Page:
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How’d you first hear about probiotics? In a candid conversation with a friend about constipation or diarrhea? Maybe you saw a video on social media about good gut health and how probiotic supplements can help. Either way, you likely have questions. What are they, and more importantly, does the science support the claims? Let’s unpack it, starting at the very top.

What Are Probiotics?

Probiotics are live microorganisms such as bacteria and yeasts. Trillions of microbes help support bodily functions and overall health. The good news is that most of the bacteria are harmless. Only a small number of “bad” bacteria in the body causes disease. Probiotics are an example of the “good” ones. 

Lactobacillus acidophilous is the most common type. It’s found naturally in your gut, mouth, lungs, and urinary tract. It also naturally occurs in yogurt and fermented foods like pickles, sauerkraut and kimchi. You can get Lactobacillus acidophilous from dietary supplements, too. 

How Do Probiotics Supplements Work?

The main job of a probiotic dietary supplement is to help restore balance to your gut microbiome. A microbiome is the collection of microbes -- bacteria, fungi, and viruses -- that naturally live in your body. When that balance gets thrown off, it could possibly lead to:

  • Heartburn 
  • Bloating 
  • Constipation 
  • Diarrhea 
  • Other gastrointestinal conditions like inflammatory bowel disease (IBD) and irritable bowel syndrome (IBS)

Things that can mess up your microbiome include:

  • Poor diets with too much saturated fat 
  • Certain medications and antibiotics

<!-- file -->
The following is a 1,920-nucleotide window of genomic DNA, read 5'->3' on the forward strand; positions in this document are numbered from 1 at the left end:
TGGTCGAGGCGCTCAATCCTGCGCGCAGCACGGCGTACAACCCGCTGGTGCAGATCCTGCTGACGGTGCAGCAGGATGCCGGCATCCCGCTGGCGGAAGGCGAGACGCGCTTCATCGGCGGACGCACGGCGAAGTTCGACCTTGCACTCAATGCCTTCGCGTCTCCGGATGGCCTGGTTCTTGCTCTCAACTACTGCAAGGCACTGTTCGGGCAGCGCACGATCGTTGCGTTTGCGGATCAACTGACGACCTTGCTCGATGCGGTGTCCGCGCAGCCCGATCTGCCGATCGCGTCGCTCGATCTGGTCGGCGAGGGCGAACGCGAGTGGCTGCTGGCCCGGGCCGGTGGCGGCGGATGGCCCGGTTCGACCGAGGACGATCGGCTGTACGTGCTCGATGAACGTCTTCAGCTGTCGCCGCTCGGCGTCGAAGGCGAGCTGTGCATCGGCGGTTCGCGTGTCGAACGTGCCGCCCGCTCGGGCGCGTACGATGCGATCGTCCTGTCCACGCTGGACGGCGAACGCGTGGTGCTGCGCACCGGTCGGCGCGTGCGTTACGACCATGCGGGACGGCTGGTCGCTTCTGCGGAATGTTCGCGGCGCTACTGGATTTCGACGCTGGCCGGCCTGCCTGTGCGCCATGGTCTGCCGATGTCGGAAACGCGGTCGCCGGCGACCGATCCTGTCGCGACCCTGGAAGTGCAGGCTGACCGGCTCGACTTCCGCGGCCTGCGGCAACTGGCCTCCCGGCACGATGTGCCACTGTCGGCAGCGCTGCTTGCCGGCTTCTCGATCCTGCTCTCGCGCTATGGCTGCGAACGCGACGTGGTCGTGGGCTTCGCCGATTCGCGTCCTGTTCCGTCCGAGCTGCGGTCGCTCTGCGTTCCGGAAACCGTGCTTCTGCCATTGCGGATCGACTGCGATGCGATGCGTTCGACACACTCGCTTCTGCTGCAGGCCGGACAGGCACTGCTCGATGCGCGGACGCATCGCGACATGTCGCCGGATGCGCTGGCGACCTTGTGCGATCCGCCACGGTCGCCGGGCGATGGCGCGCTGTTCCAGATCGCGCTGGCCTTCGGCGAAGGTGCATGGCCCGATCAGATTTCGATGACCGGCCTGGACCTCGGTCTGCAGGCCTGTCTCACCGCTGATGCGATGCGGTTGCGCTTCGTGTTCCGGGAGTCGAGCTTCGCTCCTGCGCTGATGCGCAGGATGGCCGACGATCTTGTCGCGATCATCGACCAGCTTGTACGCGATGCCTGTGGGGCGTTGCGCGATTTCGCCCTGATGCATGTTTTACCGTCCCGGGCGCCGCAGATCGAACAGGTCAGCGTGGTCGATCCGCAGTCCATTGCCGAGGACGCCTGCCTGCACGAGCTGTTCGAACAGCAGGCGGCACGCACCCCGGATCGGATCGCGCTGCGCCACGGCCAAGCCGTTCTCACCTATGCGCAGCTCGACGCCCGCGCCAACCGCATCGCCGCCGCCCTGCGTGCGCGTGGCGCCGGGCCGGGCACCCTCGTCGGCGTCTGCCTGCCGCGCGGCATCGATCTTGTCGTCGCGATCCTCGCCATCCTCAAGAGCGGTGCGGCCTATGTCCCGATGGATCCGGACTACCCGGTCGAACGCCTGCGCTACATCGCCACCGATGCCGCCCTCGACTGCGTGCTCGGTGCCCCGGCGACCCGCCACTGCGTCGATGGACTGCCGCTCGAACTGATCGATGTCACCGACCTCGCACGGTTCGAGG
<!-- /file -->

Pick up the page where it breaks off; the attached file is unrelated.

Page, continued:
• Illness from a virus 
  • Stress 

Researchers are still learning about how probiotics work. But research suggests they help with: 

  • Acne and eczema
  • Cavities and gum disease
  • Vaginal and urinary tract infections
  • Diarrhea triggered by antibiotics

It’s important to note all probiotics aren’t the same. Some strains, such as Saccharomyces boulardii, can help with diarrhea. Others, like lactobacillus, may help you better digest lactose if you’re intolerant. 

And probiotic supplements aren’t regulated by the FDA. So it’s a good idea to ask your doctor which probiotics might work best for you or if you should even take them. 

What Does the Science Say?

There are smaller published studies that suggest probiotics in food and dietary supplements may boost immunity and ease symptoms of IBS or traveler’s diarrhea. But these positive effects are modest, especially if you’re already relatively healthy. In fact, there are some cases where taking probiotics to reverse the effects of antibiotics or for your overall health could affect the natural balance of your microbiome and trigger other issues. 

Some researchers think your gut health also affects:

  • Mood and pain tolerance
  • Mental sharpness and fatigue
  • Inflammation and your immune response
  • Metabolism, blood sugar, and fat storage

The most reliable way to feed your gut microbiome is by eating a healthy mix of vegetables, nuts, beans, and whole grains.

What Are Possible Side Effects?

Although probiotic supplements are generally safe for most people, you might have mild side effects, especially the first few days after you start taking them. These include:

  • Stomach upset 
  • Bloating 
  • Gas 
  • Diarrhea

They might also trigger an allergic reaction. If this happens, stop taking the supplements and talk to your doctor. 

Show Sources

Photo Credit: iStock/Getty Images


National Center for Complimentary and Integrative Health: “Probiotics: What You Need to Know”

National Institutes of Health: “Probiotics: Fact Sheet for Healthcare Professionals.” 

National Institute of Environmental Health Sciences: “Microbiome.” 

Integrative Medicine: A Clinician’s Journal: Part 1: “The Human Gut Microbiome in Health and Disease.”

Harvard Health Publishing: “Should You Take Probiotics” “Signs of Poor Gut Health.”